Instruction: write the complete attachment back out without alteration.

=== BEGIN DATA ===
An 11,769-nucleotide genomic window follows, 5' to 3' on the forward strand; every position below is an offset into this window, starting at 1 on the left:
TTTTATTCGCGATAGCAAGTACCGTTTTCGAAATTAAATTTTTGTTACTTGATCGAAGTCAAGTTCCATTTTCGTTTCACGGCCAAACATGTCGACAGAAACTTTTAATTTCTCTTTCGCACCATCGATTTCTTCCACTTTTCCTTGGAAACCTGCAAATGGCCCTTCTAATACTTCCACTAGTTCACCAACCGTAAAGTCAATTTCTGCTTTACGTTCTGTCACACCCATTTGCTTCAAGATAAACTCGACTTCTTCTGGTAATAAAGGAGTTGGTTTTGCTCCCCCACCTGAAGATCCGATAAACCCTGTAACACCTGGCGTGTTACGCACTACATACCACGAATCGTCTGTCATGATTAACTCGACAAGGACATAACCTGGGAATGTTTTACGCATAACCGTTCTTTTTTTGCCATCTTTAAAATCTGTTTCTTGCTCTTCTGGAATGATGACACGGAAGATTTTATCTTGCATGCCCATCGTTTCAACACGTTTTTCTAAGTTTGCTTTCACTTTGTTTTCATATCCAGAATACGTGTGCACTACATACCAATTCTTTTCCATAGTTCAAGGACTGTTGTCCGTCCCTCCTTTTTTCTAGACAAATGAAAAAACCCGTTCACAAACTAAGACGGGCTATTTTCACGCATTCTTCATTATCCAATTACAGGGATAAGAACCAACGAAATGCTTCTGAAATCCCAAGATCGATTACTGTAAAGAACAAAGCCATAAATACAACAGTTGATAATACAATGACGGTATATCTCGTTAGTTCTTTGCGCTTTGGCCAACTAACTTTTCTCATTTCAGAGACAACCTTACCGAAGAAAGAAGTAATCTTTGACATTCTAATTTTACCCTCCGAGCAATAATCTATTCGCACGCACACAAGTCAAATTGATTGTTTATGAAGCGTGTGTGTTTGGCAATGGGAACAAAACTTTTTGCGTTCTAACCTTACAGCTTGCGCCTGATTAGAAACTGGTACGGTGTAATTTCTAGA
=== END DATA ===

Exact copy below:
An 11,769-nucleotide genomic window follows, 5' to 3' on the forward strand; every position below is an offset into this window, starting at 1 on the left:
TTTTATTCGCGATAGCAAGTACCGTTTTCGAAATTAAATTTTTGTTACTTGATCGAAGTCAAGTTCCATTTTCGTTTCACGGCCAAACATGTCGACAGAAACTTTTAATTTCTCTTTCGCACCATCGATTTCTTCCACTTTTCCTTGGAAACCTGCAAATGGCCCTTCTAATACTTCCACTAGTTCACCAACCGTAAAGTCAATTTCTGCTTTACGTTCTGTCACACCCATTTGCTTCAAGATAAACTCGACTTCTTCTGGTAATAAAGGAGTTGGTTTTGCTCCCCCACCTGAAGATCCGATAAACCCTGTAACACCTGGCGTGTTACGCACTACATACCACGAATCGTCTGTCATGATTAACTCGACAAGGACATAACCTGGGAATGTTTTACGCATAACCGTTCTTTTTTTGCCATCTTTAAAATCTGTTTCTTGCTCTTCTGGAATGATGACACGGAAGATTTTATCTTGCATGCCCATCGTTTCAACACGTTTTTCTAAGTTTGCTTTCACTTTGTTTTCATATCCAGAATACGTGTGCACTACATACCAATTCTTTTCCATAGTTCAAGGACTGTTGTCCGTCCCTCCTTTTTTCTAGACAAATGAAAAAACCCGTTCACAAACTAAGACGGGCTATTTTCACGCATTCTTCATTATCCAATTACAGGGATAAGAACCAACGAAATGCTTCTGAAATCCCAAGATCGATTACTGTAAAGAACAAAGCCATAAATACAACAGTTGATAATACAATGACGGTATATCTCGTTAGTTCTTTGCGCTTTGGCCAACTAACTTTTCTCATTTCAGAGACAACCTTACCGAAGAAAGAAGTAATCTTTGACATTCTAATTTTACCCTCCGAGCAATAATCTATTCGCACGCACACAAGTCAAATTGATTGTTTATGAAGCGTGTGTGTTTGGCAATGGGAACAAAACTTTTTGCGTTCTAACCTTACAGCTTGCGCCTGATTAGAAACTGGTACGGTGTAATTTCTAGA